home bookshop feed the hungry   earthly pursuits logo
what's new old book library safe seed pledge  
contact about books about food & recipes  
links I  II   garden tips  
search flower language blether  
  alphabetized flowers     flowers by meaning companion planting  
 
bookcases     
  
 
    click here to make a
"free" contribution to earthly pursuits

e-book:


 

The Flowers Personified


Section 7  
THE POET JACOBUS SUPPOSED HE HAD FOUND A SUBJECT FOR AN EPIC POEM.
I. The Flowers Converse
[1] [2] [3] [4]
[5] [6] [7] [8]
 

"While the snow yet glistens on the gnarled branches of the oak, and on the turf of the meadows, a fringe of flowers appears on the border of its white mantle. Is it spring already?  Or is it winter still? It is the time when the Primrose shows its saffron-tinted tufts. Come, gather the flower of early youth.”

           "With the first notes of the nightingale, I shed upon the air the perfume of my ivory flowers. I am the Lily of the Valley, Brother to the Lily, I love, like her, the banks of the stream, the deep shade of woods, the solitudes of the valley. When men see me, they think of springs that have passed away, and of former happiness, -- and I comfort them by assurance that this happiness will return.”

           “Bees come and buzz in my blossoms, and young couples love to walk beneath my fragrant shade. From my dried leaves men obtain a wholesome drink. My qualities are mildness, goodness, and utility. I am the Linden – the flower of conjugal affection.”

           “Everywhere my white stars are seen to sparkle in the midst of my branches. I allow my supple and flexible limbs to be trained as men please. They stretch me on palisades, -- they twine me around arbors, -- they spread me out like a curtain along the terrace of the castle, or make me wind round the windows of the cottage. I comply with every demand – I am happy in every situation. I am the jessamine – the flowers of Amiability – the friend of the butterflies and the bees.”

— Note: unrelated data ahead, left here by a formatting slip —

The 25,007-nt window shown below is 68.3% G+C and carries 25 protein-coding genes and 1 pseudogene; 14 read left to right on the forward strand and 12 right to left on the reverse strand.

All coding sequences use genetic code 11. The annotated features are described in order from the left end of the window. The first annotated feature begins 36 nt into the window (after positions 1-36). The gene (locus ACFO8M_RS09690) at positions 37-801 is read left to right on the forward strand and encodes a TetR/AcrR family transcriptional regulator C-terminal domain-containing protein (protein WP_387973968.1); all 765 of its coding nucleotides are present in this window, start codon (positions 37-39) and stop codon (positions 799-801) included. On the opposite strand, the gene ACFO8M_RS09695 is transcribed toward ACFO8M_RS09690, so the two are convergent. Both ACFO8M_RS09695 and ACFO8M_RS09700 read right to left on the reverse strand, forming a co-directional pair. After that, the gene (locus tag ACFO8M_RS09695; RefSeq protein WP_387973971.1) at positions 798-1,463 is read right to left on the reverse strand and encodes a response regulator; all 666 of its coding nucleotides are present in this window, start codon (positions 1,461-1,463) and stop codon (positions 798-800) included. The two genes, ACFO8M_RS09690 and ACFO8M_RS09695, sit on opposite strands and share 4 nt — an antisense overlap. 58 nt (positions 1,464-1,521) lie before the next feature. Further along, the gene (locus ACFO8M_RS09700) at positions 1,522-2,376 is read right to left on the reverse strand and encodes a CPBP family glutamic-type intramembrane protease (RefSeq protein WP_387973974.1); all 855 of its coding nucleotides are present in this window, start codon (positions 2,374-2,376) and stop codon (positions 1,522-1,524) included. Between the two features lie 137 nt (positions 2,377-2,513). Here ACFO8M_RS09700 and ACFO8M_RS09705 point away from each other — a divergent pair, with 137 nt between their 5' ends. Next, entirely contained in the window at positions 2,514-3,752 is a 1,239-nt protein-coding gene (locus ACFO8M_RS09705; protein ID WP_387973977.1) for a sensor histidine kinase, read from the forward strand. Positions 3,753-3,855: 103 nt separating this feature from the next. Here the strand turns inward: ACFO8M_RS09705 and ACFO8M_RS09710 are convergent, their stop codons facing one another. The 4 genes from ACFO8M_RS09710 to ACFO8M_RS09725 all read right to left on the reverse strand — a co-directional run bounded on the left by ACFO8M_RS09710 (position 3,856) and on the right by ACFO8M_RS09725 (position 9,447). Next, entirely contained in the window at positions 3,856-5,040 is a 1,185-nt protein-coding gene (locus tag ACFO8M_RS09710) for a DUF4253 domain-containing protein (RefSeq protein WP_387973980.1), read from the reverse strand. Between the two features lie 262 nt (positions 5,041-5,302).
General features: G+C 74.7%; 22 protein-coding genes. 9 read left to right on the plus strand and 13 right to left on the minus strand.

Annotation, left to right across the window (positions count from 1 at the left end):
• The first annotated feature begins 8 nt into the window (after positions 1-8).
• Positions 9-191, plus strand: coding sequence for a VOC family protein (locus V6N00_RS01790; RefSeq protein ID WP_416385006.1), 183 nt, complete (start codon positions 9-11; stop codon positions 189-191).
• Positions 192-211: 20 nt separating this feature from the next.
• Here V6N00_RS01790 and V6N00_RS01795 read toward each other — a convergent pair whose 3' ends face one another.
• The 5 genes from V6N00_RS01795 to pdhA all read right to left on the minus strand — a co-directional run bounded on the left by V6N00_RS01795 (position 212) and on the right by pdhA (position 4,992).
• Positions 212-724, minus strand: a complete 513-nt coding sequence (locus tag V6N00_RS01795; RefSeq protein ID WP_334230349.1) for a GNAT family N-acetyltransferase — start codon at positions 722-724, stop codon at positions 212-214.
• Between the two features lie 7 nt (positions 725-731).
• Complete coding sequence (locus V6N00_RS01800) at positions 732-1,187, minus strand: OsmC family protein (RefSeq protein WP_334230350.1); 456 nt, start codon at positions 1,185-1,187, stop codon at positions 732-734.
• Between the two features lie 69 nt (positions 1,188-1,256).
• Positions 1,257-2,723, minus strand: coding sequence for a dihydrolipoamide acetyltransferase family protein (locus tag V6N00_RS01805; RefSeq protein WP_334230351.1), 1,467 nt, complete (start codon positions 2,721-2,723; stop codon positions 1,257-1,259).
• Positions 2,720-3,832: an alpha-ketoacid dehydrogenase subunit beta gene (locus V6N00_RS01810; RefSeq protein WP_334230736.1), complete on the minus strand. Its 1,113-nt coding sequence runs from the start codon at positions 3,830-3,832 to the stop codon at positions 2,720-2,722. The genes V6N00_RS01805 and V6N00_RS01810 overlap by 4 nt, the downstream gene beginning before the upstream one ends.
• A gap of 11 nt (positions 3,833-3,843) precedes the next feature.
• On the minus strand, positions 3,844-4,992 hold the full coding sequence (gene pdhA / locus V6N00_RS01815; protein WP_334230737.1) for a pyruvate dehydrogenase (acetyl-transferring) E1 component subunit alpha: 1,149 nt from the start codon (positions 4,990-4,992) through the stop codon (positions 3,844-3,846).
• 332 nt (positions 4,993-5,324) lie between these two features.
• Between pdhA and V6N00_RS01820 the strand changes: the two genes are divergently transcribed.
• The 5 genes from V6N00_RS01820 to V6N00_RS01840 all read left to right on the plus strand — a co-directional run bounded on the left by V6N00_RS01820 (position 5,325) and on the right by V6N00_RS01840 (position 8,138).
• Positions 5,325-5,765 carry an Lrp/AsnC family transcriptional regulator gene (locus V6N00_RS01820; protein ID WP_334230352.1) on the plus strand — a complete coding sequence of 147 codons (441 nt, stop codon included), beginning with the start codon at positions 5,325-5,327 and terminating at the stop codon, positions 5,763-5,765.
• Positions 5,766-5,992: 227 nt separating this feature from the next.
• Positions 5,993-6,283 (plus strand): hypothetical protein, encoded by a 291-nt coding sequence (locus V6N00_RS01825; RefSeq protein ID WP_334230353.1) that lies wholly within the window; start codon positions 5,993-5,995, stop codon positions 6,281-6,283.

Every flower, in its turn, spoke some word in the ear of Jacobus.

           “I shall be,“ he said, “great fool, forsooth, if I do not commit to paper what I have just heard, With the aid of all these charming things, I will write a short epic poem of sixteen cantos, which will secure to me the place of minister, or at least, of first-valet de chamber to the king.”

           Jacobus did as he proposed. He passed a large part of the night in listening to the flowers. As they all spake in a learned style, -- that is, somewhat diffusely, -- he adopted the plan of abridging their discourse. Being quite methodical in his habits, he reduced to alphabetical order the following notes, which were to aid him in composing his little poem of sixteen cantos.

Alphabetical list of Flower names in English, French & Latin with Sentiment